What Defines “Assets”
Countable (non-exempt) assets include cash and most anything that can easily be converted to cash to be used to pay for the cost of long-term care. Other countable assets include stocks, bonds, investments, credit union, savings, and checking accounts, and real estate in which one does not reside. However, for Medicaid eligibility, there are also many assets that are considered exempt (non-countable). Exemptions include personal belongings, such as clothing, household furnishings, an automobile, irrevocable burial trusts, and one’s primary home, given the Medicaid applicant or their spouse lives in the home and the home is valued under $572,000 (in 2018).
For married couples, as of 2018, the community spouse (the non-applicant spouse) can retain half of the couple’s joint assets, up to a maximum of $123,600, as shown on the chart above. That said, if a couple has $24,720 or less in resources, the non-applicant spouse can retain 100% of the couple’s assets. In Medicaid terminology, this is called the Community Spouse Resource Allowance (CSRA).
When considering assets, one should be aware that North Dakota has a Medicaid Look-Back Period, which is a period of 60 months that dates back from one’s Medicaid application date. During this time frame, Medicaid checks to ensure no assets were sold or given away under fair market value. Please note, this also includes gifts, as well as asset transfers one’s non-applicant spouse may have made. If one is found to be in violation of the look-back period, a penalty period will be established and one will be ineligible for Medicaid for the duration of the penalty period.
Qualifying When Over the Limits
For North Dakota elderly residents (65 and over), who do not meet the eligibility requirements in the table above, there are other ways to qualify for Medicaid.
1) Medically Needy Pathway – In a nutshell, one may still be eligible for Medicaid services even if they are over the income limit if they have high enough medical bills, which includes health insurance costs, such as Medicare premiums, as well as transportation expenses for medical care, and bills for medical services. The way the Medically Needy Program, also sometimes referred to as a “Spend-Down” Program, works is one’s “excess income,” their income over the Medicaid eligibility limit, is used to pay their medical bills. (This may also be referred to as a “client share” or a “recipient liability”). Once one has paid down their excess income to the Medicaid eligibility limit, Medicaid will kick in for the remainder of the month. This program, regardless of name, provides a means to “spend down” one’s extra income in order to qualify for Medicaid.
The Medically Needy Pathway, unfortunately, does not assist one in spending down extra assets for Medicaid qualification. Said another way, if one meets the income requirements for Medicaid eligibility, but not the asset requirement, the above program cannot assist one in “spending down” extra assets.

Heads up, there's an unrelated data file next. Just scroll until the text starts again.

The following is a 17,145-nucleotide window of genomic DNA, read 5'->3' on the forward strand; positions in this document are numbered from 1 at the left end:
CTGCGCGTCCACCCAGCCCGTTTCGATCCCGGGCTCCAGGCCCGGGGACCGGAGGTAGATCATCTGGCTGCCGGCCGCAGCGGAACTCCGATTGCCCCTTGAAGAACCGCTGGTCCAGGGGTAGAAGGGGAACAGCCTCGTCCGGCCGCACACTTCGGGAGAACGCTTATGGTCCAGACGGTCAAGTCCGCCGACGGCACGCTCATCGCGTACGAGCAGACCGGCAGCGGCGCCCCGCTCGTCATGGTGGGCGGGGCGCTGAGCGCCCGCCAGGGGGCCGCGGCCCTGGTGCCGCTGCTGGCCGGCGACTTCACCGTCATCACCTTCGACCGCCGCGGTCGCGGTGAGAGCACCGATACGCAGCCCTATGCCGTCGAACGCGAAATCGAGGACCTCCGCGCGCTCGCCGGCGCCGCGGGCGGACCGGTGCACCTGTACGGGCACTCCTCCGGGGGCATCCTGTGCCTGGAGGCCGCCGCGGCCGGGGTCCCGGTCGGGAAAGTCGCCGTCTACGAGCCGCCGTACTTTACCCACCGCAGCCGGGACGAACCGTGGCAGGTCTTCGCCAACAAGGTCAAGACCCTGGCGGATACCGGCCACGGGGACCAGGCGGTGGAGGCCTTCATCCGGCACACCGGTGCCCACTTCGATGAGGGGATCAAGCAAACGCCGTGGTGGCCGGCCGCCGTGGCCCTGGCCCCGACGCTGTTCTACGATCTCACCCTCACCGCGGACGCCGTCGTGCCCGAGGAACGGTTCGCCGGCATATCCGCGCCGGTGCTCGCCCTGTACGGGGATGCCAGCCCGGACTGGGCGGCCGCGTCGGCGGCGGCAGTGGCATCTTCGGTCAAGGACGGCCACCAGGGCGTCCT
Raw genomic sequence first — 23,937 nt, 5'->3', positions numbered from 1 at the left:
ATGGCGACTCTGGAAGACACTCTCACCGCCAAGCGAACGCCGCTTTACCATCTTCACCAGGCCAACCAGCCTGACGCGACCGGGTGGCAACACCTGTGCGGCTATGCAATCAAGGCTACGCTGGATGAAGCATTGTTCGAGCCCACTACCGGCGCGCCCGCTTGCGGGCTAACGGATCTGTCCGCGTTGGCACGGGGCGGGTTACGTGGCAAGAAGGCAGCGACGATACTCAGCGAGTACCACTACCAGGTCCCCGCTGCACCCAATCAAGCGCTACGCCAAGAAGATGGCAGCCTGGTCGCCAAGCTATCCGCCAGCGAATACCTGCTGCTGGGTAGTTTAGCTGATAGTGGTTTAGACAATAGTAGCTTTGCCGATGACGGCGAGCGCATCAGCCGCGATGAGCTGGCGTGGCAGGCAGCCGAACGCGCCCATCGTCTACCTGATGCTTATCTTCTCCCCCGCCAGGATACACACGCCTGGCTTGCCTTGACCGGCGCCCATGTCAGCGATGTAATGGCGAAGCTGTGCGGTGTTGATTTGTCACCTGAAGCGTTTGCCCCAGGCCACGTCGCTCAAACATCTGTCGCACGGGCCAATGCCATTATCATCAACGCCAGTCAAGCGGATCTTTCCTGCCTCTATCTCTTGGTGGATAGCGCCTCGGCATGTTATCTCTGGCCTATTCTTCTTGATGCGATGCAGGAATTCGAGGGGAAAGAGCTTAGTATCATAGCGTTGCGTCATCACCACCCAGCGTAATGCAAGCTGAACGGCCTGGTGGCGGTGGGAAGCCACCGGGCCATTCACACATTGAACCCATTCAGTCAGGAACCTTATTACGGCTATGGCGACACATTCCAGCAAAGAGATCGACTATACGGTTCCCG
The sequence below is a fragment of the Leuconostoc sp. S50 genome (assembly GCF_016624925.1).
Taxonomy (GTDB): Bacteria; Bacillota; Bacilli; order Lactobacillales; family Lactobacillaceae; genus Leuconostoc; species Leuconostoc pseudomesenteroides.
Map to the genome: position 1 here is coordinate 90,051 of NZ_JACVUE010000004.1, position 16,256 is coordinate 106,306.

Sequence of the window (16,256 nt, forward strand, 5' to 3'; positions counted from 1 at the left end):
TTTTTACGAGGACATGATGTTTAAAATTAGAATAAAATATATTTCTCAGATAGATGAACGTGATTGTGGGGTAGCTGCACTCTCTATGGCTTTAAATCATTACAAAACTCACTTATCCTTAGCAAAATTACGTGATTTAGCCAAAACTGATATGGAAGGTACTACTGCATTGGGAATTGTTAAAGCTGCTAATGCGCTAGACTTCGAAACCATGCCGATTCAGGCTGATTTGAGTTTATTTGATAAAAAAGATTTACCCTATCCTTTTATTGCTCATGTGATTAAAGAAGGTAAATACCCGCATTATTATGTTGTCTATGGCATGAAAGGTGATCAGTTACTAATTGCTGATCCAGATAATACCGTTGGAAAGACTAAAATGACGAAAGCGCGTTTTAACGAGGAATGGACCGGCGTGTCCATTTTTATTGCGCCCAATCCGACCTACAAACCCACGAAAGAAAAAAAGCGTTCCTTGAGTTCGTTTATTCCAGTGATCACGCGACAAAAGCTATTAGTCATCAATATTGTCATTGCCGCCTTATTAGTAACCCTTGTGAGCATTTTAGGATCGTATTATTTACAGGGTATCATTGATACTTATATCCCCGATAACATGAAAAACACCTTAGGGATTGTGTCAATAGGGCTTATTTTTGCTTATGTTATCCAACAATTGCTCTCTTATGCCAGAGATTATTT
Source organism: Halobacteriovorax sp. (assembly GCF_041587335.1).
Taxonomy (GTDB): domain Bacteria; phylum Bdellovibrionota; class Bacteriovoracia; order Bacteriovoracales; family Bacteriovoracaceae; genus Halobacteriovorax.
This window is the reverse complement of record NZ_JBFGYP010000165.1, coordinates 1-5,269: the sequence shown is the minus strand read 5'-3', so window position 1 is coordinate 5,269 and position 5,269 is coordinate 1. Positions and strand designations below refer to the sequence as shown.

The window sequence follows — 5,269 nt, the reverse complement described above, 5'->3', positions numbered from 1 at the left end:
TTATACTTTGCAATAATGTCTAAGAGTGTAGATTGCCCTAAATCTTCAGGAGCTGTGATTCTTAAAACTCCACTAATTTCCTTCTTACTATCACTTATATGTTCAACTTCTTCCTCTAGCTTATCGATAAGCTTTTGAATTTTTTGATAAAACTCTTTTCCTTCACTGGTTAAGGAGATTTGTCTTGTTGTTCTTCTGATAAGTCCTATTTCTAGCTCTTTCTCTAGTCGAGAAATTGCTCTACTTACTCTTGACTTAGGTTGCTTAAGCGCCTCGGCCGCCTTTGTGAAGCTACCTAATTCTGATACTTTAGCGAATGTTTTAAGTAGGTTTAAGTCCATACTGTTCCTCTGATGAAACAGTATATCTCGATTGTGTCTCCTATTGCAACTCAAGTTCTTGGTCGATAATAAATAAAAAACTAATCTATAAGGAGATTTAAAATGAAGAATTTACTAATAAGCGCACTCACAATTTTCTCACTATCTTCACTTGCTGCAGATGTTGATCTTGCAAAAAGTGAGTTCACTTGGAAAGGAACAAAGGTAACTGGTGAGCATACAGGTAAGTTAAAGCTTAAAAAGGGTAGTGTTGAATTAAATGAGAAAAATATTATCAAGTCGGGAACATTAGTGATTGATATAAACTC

However, one can “spend down” assets by spending excess assets on non-countable ones, such as home modifications, like the addition of wheelchair ramps or stair lifts, prepaying funeral and burial expenses, and paying off debt. As mentioned previously, when spending down assets, it’s important that one does not give away assets or sell them under market value. This is because in North Dakota, Medicaid has a “Look-Back” period of 60 months, and if one is found to be in violation, a period of Medicaid ineligibility will result.
2) Medicaid Planning – the majority of persons considering Medicaid are “over-income” or “over-asset” or both, but still cannot afford their cost of care. For persons in this situation, Medicaid planning exists. By working with a Medicaid planning professional, families can employ a variety of strategies to help them become Medicaid eligible. Read more or connect with a Medicaid planner.
Specific North Dakota Medicaid Programs
1) State Plan Personal Care Services (MSP-PC) – an entitlement program, assistance with activities of daily living and instrumental activities of daily living are provided to those who need it. Benefits include aid with personal hygiene, mobility, shopping for essentials, meal preparation, medication management, etc. MSP-PC allows for consumer direction, meaning program participants can hire the care provider of their choice.
2) Aged and Disabled Waiver – also called the Medicaid Waiver for Home and Community Based Services, this program is intended as a nursing home diversion program. Assistance is provided to seniors and disabled adults to promote independent living via the following services: Personal care assistance, adult day care, home modifications, emergency response systems, meal delivery, and specialized medical equipment.